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I have this friend who owns lots of guns. Keeps one on his hip and the rest in a safe, as well he should. His wife is a binge drinker. Hard core. Nasty drunk. One day he told me he’s always worried about his wife somehow gaining access to one of his guns and doing something stupid with it. He wouldn’t say what. I told him a safe’s not safe enough. Remove all the guns from your house save your EDC, and maybe even that. And then remove all his wives from his house bar none. He nodded. But I don’t like to leave her alone in the house without access to a gun, he said. Imagine that.

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  1. I’m a college student and live with one as my roomate. He sleeps till 5pm everyday working off his hangover. But he doesn’t go nuts and kill people when he gets drunk, he just talks to loud and complains about liberals. He has more guns than me in this little college apartment. In total we have 6+ guns in the house including an AR, 3 Glocks, and XD 45, LCP, 2 remington 700’s, and a savage 110, no one has died in 2 years and no negligent discharges have occurred. We even bring them downtown to the bars since both of us have been robbed at gunpoint coming home from downtown where the scum target the students, knowing many are drunk, unarmed, and underage. But all in all, the choices my roomate makes may be poor for his health and life, but he respects his guns and knows the rules. How do alcoholics live with cars? knives? They respect them or lose them or their lives.

    • for me it isn’t that hard, he sleeps all day. I just have to keep my booze locked up in my room or it’ll disappear. every night he drinks a 6 pack of tall boys and often a bottle of wine on top of that, depends on how much money his parents give him. Only thing I worry about is boredom since he is always sleeping, probably due to depression and the hangover. Hell he doesn’t even make dirty dishes since he eats fast food and pizza every night.

      • Living with an alky roommate isn’t the worst thing in the world, as I recall (I went to college in the 60s, when almost everyone in school was high on something at one time or another). Living with an alcoholic family member (spouse, child, parent or significant other) is a test of one’s ability to tolerate pain.

        My most-recent GF’s daughter was a drug addict. Having the daughter in the house was pure torture. I loved the girl, but she turned everything into sh!t.

  2. You don’t. Abusing chemicals that affect judgement is forbidden near my firearms. It’s that simple.

  3. I’m working on the firearms “law book” for CT and attend all our firearms board hearings. Last hearing we had an issue where a woman was denied simply because of who she was married to (granted, she was her own worst witness and she is an enabler) but I have a hard time with the “you don’t” type of comments. You can be careful and have a safe. If you’re working through a situation, you shouldn’t have sacrifice personal defense.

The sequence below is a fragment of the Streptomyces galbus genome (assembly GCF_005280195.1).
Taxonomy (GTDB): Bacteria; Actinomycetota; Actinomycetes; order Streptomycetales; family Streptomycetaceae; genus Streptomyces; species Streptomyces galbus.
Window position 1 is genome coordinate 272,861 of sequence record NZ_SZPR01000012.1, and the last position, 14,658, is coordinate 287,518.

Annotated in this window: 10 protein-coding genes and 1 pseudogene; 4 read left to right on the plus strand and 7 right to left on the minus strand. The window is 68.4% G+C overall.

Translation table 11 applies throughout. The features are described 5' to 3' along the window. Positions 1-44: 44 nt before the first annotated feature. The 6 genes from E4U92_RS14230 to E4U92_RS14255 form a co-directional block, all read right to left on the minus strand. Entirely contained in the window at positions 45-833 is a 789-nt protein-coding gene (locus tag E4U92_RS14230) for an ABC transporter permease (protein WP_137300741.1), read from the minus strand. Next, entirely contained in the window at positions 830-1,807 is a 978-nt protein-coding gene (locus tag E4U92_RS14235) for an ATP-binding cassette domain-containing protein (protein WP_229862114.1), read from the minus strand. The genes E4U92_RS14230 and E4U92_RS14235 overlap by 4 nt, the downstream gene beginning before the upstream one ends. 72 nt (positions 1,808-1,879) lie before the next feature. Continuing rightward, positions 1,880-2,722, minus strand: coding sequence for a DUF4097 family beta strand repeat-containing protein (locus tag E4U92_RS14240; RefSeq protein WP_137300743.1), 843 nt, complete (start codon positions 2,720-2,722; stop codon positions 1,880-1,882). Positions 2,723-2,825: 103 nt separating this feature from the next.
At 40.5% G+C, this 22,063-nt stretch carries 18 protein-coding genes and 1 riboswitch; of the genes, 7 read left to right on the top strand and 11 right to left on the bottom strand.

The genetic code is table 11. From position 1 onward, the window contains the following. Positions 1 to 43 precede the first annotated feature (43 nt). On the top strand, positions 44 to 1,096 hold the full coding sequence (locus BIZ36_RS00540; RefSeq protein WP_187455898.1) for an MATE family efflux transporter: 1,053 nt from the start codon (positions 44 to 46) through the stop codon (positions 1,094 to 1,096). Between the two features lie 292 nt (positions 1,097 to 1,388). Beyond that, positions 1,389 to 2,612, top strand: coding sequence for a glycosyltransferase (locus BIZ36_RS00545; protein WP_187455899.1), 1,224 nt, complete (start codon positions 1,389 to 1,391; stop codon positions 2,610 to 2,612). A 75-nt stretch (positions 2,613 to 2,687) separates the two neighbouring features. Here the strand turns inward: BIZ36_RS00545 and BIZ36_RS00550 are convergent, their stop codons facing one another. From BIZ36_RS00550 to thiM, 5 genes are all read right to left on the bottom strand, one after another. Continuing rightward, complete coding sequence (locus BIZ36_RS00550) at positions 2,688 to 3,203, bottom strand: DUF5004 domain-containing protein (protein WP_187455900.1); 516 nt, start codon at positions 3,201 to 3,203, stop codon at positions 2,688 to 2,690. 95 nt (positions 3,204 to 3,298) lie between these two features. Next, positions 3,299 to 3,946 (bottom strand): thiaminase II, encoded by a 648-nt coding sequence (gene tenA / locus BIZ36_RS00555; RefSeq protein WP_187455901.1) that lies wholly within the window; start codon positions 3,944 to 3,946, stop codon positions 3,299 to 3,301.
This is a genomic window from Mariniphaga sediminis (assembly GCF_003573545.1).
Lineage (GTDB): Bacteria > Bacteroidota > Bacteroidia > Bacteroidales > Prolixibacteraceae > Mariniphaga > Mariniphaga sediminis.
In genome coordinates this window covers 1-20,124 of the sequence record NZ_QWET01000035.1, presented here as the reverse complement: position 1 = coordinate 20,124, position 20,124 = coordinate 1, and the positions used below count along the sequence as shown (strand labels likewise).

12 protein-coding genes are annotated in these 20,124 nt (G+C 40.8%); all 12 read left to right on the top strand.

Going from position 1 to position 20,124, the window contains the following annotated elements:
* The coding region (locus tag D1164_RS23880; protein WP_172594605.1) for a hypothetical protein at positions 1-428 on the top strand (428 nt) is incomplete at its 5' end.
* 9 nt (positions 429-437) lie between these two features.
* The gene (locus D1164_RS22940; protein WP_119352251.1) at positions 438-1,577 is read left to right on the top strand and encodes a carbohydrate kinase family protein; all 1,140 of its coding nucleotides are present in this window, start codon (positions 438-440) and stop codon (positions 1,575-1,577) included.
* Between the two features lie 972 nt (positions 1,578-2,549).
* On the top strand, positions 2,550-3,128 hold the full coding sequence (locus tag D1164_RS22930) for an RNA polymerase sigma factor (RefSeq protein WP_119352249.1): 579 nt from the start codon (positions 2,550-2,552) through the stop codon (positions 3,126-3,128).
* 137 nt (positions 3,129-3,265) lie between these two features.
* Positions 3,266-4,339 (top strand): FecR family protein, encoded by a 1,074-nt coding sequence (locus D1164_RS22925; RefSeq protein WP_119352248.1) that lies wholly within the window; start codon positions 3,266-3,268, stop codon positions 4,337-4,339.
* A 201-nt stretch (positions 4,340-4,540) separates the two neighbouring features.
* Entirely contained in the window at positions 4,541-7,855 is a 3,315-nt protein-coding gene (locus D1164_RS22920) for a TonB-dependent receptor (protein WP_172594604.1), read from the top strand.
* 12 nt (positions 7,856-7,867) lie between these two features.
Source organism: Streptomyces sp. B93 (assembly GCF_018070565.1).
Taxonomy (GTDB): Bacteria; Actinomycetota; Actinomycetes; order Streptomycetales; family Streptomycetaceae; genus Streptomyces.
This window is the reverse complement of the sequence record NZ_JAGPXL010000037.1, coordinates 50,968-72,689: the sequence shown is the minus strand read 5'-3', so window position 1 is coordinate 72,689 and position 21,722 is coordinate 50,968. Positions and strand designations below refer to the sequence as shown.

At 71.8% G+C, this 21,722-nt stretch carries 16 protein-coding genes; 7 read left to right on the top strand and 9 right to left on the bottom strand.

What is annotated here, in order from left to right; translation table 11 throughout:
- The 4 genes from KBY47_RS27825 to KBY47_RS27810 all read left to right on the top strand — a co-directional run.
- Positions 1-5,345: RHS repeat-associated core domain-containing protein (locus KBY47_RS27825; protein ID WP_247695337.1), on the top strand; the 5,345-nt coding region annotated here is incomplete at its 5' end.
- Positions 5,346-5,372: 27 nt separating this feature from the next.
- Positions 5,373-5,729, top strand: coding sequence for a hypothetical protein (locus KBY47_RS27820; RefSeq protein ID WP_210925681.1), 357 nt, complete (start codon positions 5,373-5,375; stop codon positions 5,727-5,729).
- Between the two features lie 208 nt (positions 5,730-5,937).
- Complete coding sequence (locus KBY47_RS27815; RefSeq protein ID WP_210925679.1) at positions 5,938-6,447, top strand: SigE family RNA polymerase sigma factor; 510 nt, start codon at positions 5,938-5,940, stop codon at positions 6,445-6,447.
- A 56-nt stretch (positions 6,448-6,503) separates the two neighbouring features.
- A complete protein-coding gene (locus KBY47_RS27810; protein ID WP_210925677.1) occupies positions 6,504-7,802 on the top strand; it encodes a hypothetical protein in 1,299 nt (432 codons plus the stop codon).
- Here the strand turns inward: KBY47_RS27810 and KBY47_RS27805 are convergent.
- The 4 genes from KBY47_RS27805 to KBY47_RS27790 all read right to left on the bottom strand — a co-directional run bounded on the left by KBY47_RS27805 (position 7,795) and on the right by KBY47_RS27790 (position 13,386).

I’m finding it interesting to look at the naysayers, but many say they can secure firearms from a kid. You can separate your firearms in a decent safe. But it is only a short term fix.

    • A safe is just as much of a deterrent as the door locks on anyone’s house. The only difference between the door locks and the gun safe is the nay sayers have a false sense of security when they’re ‘in their domain.’

      You lock up firearms when they’re not on your sober, aware body. I have a hard time even leaving my unsecured firearm close to me while I sleep for fear of someone messing with it when I’m asleep. I need a biometric safe in the worst way. A kid was convicted of manslaughter at my school when he was playing with a housemate’s firearm he kept in his night stand. Gun went off and killed a friend sleeping on the floor. Tragic.

  4. I am a gun collector and have a substantial amount of guns. The think is, i also am a wine, whiskey and beer enthusiast…Most of my friends drink and own weapons.
    Never a single accidental discharge occurred. Weapons and Liquor should be treated with respect. When we go out drinking we don’t take our CCW with, for one simple reason, in Brazil we have very restrict CCW permits, it costs U$600 per year to carry and it is against the law to CCW while drinking, 6 to 10 fellas!
    The collectors and professional marksman are regulated and controlled by the Brazilian Army and the CCW permits and defense weapons by The Federal Police.

    Post Scriptum: For TTAG, been reading this blog for a long time, very good job guys! Cheers from Amazonas/Brazil!

    • Sorry the post if for alcoholics and i though it was guns and alcohol.
      You just have to secure your weapons at all time, which is also obligatory here. If it not in your holster, it should be in a Safe.